As shown in Figure 6, the number of people completing an early childhood ITE program has declined in recent years to just over 2,000 in 2019. In 2021, there were 12,737 early childhood service providers delivering pre-school programs to 339,015 children aged 4-5 (ABS, 2022a). At present, it is difficult to quantify how many early childhood teachers are working across the country. According to the ATWD, in 2018 approximately 6% of registered teachers were working in early childhood services (around 20,000 teachers).[11] The National Skills Commission (NSC) Labour Market Insights estimates there are approximately 50,400 degree-qualified early childhood teachers working either full-time or part-time across Australia in pre-primary settings. The NSC projects strong growth in the number of early childhood teacher job opportunities over the next five years – 22% increase to 2026, an additional 10,600 jobs (National Skills Commission, 2021).

The provision of early childhood education and care services in Australia is regulated through the National Quality Framework (NQF) and monitored by the Australian Children’s Education & Care Quality Authority (ACECQA). There are situations where early childhood service providers are unable to meet their requirements under the NQF and can apply for a service waiver to keep operating. Waivers can relate either to the physical environment of the service or staffing arrangements. These waivers can indicate where the early childhood sector may be struggling to operate due to staff shortages. The number of services requiring staffing waivers to operate has increased in recent years. In 2013-2014 around 4-5% of all services across Australia required staffing waivers. This increased to 7% in 2020 and 8.5% in early 2022 (ACECQA, 2022). Staffing waivers are more common in outer regional (14.2% of services) and remote areas (13.1%) and least common in major cities (7.8%). There are also differences across the states and territories – staffing waivers are most commonly required in WA (14.3% of services) and Queensland (14%) and least common in the NT (5.3%) and Victoria (2.7%).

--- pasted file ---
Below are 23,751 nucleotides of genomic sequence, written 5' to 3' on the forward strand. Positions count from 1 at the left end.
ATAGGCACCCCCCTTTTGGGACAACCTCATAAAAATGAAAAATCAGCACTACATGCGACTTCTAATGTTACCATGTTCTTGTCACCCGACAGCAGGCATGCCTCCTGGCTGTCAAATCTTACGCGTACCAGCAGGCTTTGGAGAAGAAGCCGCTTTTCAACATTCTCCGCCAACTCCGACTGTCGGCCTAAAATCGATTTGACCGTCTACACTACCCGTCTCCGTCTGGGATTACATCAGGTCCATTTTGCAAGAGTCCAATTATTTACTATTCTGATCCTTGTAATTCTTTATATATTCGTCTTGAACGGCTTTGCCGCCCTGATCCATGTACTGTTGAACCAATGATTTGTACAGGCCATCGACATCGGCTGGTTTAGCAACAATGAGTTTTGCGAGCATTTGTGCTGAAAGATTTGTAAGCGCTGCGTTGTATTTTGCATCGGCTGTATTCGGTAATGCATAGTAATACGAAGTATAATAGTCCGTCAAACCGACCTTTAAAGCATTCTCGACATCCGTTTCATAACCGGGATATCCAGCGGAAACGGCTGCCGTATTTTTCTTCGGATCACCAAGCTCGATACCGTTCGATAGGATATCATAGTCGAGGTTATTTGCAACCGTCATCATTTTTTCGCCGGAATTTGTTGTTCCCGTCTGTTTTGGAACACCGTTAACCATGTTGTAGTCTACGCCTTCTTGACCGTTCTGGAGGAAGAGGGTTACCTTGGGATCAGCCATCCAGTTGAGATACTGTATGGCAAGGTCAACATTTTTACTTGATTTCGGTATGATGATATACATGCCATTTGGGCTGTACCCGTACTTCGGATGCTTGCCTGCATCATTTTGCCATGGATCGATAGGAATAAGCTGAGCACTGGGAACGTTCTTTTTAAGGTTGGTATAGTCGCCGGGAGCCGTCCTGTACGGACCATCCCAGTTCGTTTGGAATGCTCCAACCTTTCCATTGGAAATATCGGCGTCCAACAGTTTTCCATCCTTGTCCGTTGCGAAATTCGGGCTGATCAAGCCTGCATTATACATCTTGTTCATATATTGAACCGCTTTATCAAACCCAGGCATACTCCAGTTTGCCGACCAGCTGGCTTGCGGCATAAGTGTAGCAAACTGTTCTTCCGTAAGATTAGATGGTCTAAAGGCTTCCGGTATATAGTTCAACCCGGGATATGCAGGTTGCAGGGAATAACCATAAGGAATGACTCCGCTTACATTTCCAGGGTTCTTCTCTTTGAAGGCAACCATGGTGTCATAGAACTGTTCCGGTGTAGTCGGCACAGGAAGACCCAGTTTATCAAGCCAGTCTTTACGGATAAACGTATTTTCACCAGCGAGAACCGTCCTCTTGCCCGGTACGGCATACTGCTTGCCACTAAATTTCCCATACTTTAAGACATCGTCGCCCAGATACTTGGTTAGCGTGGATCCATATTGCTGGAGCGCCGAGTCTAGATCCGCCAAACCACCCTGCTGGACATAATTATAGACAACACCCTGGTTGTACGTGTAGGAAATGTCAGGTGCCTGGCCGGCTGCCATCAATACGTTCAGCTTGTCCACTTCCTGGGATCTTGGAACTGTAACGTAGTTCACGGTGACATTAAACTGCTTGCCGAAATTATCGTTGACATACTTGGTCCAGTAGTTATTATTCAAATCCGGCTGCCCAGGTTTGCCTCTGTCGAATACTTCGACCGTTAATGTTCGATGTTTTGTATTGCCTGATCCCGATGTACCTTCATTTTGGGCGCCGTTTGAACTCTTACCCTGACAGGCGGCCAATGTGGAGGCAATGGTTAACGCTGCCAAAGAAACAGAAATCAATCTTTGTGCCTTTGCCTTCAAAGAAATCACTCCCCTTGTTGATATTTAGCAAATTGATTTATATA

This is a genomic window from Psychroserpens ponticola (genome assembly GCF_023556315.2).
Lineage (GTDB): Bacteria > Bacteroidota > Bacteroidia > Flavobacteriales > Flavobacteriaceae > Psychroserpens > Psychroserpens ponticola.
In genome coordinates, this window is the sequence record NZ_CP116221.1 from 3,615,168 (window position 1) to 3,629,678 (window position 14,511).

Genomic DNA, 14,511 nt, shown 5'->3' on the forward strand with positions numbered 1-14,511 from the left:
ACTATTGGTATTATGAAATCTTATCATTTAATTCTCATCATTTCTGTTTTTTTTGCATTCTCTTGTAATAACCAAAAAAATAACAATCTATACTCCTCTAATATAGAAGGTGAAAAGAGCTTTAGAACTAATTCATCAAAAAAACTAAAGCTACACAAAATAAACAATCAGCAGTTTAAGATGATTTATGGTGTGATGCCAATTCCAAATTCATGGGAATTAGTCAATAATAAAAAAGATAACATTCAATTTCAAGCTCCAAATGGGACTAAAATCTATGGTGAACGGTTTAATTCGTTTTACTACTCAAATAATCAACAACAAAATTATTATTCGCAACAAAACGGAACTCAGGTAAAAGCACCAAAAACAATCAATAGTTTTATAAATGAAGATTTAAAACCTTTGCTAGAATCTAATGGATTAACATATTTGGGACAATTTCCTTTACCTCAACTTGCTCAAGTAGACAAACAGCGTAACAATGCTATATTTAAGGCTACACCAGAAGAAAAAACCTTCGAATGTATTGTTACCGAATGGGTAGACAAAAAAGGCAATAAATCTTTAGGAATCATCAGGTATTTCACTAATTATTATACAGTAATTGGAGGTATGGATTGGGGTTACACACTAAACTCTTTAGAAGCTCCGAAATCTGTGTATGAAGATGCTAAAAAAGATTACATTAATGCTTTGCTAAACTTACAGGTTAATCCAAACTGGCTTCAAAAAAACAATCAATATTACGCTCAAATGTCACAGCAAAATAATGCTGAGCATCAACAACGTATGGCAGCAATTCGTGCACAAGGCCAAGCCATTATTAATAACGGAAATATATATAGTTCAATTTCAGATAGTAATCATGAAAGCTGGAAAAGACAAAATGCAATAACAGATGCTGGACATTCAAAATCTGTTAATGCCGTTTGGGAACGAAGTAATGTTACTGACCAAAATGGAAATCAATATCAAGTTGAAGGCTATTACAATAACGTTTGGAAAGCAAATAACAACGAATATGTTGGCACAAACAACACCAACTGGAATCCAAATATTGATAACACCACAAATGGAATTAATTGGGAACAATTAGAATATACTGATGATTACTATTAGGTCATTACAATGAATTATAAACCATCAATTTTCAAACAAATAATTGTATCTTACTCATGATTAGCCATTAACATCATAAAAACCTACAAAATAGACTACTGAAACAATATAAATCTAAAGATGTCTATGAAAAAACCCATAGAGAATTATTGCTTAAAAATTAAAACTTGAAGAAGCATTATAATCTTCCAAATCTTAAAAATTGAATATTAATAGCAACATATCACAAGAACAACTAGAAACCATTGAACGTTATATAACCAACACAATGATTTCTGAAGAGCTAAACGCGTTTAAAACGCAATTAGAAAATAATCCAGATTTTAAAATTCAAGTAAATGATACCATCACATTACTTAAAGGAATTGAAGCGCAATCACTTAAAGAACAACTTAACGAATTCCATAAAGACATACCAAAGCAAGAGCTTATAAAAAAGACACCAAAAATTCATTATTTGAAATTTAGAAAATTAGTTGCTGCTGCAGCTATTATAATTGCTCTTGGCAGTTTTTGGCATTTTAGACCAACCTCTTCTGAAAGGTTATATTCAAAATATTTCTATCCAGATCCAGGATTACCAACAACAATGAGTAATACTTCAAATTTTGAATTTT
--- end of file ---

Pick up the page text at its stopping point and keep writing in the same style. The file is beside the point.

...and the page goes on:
What is not clear from this data is the cause of the staffing waiver. That is, whether the staff shortages are due to a lack of registered early childhood teachers available to teach pre-school programs, or due to insufficient educators available for the service to adhere to the educator to child ratios set out in the NQF (which vary by jurisdiction and service type). Regardless, the rise in waivers signals shortages in one or more components of the early childhood workforce.

Subject specialisations

Data about vacancies offer interesting insights into strains on teacher supply at a granular level. For example, in Victoria, the government school secondary subjects with the highest ‘no appointment rate’ [12] in 2020 were ‘digital technology’ (36%), ‘design technology’ (34%) and ‘languages’ (30%). ‘Mathematics’ (19%) and ‘science’ (20%) had higher no appointment rates than ‘English’ (17%) and ‘humanities-geography’ (12%). This data supports emerging evidence from the ATWD relating to ‘out-of-field’ teaching. For example, in 2018, between 34-46% of ‘design and technology’ teachers were teaching out-of-field (AITSL, 2021)[13]. Overall, around 1 in 5 teachers are teaching out-of-field across all subjects (AITSL, 2021). This demonstrates the need for greater information about teachers’ subject specialisations to better assess strains on teacher supply and ensure the right teachers are where they’re most needed.